Pecan Tree Growth


Pecan trees, species name Carya illinoensis, is a member of the hickory family and is the tree that produces edible pecan nuts. Once established, mature pecans are a low-maintenance trees to grow in your yard.


Pecans are native to the lower Mississippi River Valley all the way west to Texas and Kansas north to Illinois and Kentucky in USDA zones 5 through 9. They prefer well-drained lowlands but can tolerate some flooding.


Trees grow to 180 feet in height. They need to be selectively trimmed when young to remain single trunk trees and avoid weak branches and limbs that may break as the tree gets larger.


Pecans can self pollinate but it is better to have a second tree of a different variety close by to cross pollinate with. This produces higher yields and better quality nuts.


The nuts of the pecan tree are harvested in December. The nuts are a very important agricultural food crop for humans as well as a natural source of food for native animals and birds.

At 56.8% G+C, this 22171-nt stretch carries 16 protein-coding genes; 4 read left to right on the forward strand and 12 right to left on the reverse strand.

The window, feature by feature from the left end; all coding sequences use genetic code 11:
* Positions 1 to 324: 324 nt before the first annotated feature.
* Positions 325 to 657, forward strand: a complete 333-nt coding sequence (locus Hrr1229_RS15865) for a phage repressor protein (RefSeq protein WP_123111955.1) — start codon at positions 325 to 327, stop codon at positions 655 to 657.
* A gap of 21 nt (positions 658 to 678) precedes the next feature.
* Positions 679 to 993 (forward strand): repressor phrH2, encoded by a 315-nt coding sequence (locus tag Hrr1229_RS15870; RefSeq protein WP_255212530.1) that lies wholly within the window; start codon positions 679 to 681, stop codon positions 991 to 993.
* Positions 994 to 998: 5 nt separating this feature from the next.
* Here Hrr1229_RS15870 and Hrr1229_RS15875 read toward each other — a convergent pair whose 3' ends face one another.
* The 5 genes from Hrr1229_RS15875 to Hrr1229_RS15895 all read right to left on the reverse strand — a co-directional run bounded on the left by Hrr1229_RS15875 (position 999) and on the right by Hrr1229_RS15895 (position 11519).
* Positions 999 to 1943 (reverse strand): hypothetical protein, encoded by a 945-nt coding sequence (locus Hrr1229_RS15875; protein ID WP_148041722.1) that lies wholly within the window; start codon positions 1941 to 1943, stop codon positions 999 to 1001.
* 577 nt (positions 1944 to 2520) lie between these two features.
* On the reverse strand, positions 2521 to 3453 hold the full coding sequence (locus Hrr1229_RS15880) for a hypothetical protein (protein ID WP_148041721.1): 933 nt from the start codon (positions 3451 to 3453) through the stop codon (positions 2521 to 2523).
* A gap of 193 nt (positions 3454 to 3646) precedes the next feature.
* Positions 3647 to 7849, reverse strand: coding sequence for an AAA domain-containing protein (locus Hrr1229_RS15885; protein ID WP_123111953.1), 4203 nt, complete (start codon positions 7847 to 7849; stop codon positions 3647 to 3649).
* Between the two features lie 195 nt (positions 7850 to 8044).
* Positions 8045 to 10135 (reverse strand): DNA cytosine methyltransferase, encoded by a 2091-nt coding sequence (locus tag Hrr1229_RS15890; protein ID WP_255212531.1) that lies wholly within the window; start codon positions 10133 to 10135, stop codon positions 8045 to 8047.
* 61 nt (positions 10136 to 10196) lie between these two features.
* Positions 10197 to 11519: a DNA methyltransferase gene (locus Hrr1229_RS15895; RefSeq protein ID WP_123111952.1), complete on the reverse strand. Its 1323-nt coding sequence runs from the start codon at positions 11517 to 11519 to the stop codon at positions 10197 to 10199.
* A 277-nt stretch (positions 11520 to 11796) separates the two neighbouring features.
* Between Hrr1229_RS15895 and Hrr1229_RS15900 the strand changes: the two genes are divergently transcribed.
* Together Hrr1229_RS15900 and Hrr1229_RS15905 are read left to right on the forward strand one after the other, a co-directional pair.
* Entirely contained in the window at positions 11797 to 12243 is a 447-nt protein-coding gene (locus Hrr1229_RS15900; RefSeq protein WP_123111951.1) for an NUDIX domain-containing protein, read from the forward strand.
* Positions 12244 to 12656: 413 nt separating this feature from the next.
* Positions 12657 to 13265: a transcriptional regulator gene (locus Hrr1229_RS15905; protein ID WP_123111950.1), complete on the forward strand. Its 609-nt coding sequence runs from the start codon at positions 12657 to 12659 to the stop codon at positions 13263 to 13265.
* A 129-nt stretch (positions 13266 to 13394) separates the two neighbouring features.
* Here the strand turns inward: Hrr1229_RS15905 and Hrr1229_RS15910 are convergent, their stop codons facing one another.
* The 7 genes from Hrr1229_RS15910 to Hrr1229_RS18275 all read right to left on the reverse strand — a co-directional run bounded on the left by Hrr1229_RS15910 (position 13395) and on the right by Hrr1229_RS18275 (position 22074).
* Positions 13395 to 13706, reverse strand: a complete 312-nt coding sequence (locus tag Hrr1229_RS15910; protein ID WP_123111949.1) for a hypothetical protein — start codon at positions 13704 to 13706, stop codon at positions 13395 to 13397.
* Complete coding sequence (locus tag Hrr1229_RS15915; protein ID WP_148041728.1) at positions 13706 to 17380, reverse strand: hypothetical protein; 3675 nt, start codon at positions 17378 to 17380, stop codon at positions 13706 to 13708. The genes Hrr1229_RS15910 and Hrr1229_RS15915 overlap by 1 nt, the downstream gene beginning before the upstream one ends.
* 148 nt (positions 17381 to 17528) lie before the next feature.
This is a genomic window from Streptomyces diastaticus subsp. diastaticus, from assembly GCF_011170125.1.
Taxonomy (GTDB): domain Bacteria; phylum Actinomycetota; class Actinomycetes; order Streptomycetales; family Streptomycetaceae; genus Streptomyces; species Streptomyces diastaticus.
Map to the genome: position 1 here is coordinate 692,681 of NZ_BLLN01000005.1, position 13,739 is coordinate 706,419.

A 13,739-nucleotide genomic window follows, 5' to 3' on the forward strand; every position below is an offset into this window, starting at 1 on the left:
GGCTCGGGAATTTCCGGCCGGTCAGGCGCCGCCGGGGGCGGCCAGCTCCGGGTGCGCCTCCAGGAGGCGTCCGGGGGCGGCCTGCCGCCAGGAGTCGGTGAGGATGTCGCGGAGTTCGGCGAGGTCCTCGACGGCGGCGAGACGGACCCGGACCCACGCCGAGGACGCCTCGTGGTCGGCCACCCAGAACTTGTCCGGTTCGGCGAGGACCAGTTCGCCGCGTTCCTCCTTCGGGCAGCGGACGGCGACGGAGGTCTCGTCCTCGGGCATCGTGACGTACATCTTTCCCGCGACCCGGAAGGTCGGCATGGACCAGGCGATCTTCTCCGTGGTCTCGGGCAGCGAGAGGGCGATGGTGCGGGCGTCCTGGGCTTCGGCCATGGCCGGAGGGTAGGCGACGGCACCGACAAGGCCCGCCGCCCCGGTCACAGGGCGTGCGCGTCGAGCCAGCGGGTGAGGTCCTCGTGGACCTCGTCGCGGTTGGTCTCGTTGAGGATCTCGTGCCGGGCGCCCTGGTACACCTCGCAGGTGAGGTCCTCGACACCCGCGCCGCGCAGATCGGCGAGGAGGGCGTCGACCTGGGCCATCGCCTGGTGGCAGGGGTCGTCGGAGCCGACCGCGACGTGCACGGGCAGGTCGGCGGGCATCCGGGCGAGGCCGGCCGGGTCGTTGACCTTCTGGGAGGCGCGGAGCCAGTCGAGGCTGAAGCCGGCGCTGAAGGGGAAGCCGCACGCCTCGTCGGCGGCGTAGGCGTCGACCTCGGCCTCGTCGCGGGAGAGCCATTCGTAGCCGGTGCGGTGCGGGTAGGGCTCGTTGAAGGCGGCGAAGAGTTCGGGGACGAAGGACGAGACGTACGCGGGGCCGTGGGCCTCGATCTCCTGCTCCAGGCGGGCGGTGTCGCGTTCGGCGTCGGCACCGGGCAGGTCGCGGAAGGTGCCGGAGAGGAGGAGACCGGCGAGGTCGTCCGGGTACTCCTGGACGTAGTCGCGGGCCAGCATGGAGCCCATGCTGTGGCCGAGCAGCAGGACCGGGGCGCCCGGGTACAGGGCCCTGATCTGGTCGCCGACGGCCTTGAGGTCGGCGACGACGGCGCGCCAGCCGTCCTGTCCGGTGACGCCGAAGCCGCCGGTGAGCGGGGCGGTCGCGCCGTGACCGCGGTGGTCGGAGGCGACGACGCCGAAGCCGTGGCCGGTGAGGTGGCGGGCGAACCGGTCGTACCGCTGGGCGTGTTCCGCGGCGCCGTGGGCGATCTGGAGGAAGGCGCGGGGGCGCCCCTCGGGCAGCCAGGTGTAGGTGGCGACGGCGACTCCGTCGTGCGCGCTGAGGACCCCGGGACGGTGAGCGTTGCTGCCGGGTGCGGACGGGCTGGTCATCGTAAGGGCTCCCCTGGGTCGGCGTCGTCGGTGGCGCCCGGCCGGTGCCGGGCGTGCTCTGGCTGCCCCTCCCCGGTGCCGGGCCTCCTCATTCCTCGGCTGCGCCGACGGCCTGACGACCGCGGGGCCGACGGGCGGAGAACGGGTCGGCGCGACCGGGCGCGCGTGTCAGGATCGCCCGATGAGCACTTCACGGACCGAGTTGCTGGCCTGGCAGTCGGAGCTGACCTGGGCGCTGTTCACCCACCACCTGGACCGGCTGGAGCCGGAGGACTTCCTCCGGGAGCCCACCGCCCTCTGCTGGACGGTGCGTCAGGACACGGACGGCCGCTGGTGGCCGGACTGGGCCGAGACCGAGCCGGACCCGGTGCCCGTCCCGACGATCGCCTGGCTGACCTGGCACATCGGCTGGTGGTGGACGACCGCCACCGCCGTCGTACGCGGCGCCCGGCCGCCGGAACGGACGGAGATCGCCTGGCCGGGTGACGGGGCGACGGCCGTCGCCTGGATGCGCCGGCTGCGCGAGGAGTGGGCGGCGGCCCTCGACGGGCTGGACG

For food production it is best to obtain trees that have been specially bred or grafted to be high quality producers. Many pecan nurseries have developed their own varieties that are suitable for the local climate.


  • Home Fruit Production: Pecans
  • Carya illinoensis (Wangenh.) K. Koch
  • Carya illinoinensis

Who Can Help

  • Pecan Breeding Program
Keywords: carya illinoensis, hickory nut, mississippi river trees

About this Author

Brian Albert has been in the publishing industry since 1999. He is an expert in horticulture, with a focus on aquatics and tropical plants like orchids. He has successfully run an aquatic plant business for the last five years. Albert's writing experience includes the Greater Portland Aquarium Society newsletter and politics coverage for a variety of online journals.